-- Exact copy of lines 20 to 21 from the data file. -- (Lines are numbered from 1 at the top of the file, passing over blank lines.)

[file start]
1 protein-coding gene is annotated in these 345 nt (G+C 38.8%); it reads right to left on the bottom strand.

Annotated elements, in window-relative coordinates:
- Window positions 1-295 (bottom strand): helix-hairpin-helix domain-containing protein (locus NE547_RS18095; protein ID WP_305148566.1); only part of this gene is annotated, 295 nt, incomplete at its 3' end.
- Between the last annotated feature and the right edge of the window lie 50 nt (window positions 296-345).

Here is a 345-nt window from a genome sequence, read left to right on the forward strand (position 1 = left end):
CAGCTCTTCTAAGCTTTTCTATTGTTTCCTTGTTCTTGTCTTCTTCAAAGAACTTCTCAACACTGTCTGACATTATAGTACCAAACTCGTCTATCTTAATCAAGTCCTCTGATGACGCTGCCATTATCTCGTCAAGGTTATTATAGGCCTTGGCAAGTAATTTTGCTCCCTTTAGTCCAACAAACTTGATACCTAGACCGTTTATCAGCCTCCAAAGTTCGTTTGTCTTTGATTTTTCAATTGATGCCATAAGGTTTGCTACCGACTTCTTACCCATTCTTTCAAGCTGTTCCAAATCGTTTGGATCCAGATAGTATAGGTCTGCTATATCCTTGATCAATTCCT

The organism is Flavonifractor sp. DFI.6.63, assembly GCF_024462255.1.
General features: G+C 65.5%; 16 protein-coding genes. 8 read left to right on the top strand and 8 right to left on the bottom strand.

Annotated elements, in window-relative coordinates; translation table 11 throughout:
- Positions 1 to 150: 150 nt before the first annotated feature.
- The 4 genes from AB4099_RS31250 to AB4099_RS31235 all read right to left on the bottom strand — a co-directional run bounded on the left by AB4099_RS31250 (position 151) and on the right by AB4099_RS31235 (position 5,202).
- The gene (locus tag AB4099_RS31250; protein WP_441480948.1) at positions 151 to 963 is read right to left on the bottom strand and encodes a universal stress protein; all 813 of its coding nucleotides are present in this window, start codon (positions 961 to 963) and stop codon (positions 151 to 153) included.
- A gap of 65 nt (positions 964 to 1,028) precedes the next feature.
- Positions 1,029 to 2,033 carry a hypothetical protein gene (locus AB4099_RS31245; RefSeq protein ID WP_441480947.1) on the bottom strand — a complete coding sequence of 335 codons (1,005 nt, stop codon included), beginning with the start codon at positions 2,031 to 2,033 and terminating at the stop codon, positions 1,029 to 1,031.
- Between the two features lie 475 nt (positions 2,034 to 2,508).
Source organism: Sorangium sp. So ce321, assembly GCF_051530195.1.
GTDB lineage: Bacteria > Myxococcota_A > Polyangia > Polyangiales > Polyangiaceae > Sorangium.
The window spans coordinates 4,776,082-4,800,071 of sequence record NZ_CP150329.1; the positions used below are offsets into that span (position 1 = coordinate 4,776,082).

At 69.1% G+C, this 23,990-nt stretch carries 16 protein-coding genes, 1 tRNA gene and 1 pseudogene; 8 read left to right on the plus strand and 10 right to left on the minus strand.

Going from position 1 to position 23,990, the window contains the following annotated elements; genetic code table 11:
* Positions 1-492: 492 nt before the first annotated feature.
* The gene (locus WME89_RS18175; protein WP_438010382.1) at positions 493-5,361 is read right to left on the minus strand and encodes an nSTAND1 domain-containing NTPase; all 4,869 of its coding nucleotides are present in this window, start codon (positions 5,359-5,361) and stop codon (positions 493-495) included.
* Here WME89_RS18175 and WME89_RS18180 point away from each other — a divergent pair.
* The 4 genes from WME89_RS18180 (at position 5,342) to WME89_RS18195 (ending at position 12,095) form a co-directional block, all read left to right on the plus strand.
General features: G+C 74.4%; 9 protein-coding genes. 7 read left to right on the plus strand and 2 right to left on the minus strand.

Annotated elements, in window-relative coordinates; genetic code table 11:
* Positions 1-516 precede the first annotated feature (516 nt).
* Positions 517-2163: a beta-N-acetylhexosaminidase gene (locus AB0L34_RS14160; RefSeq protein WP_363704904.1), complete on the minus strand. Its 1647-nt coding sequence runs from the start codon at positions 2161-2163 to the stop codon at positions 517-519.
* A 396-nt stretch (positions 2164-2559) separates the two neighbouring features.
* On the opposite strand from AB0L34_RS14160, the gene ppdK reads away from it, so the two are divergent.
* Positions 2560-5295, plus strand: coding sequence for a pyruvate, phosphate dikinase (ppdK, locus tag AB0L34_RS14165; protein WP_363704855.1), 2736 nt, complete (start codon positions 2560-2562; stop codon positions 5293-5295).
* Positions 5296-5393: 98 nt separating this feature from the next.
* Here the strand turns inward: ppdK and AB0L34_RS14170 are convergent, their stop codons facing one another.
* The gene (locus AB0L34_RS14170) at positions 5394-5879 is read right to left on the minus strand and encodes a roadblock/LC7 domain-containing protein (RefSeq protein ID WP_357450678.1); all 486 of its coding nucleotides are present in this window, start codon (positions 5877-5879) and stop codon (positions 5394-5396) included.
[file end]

Going from position 1 to position 23,990, the window contains the following annotated elements; genetic code table 11:
* Positions 1-492: 492 nt before the first annotated feature.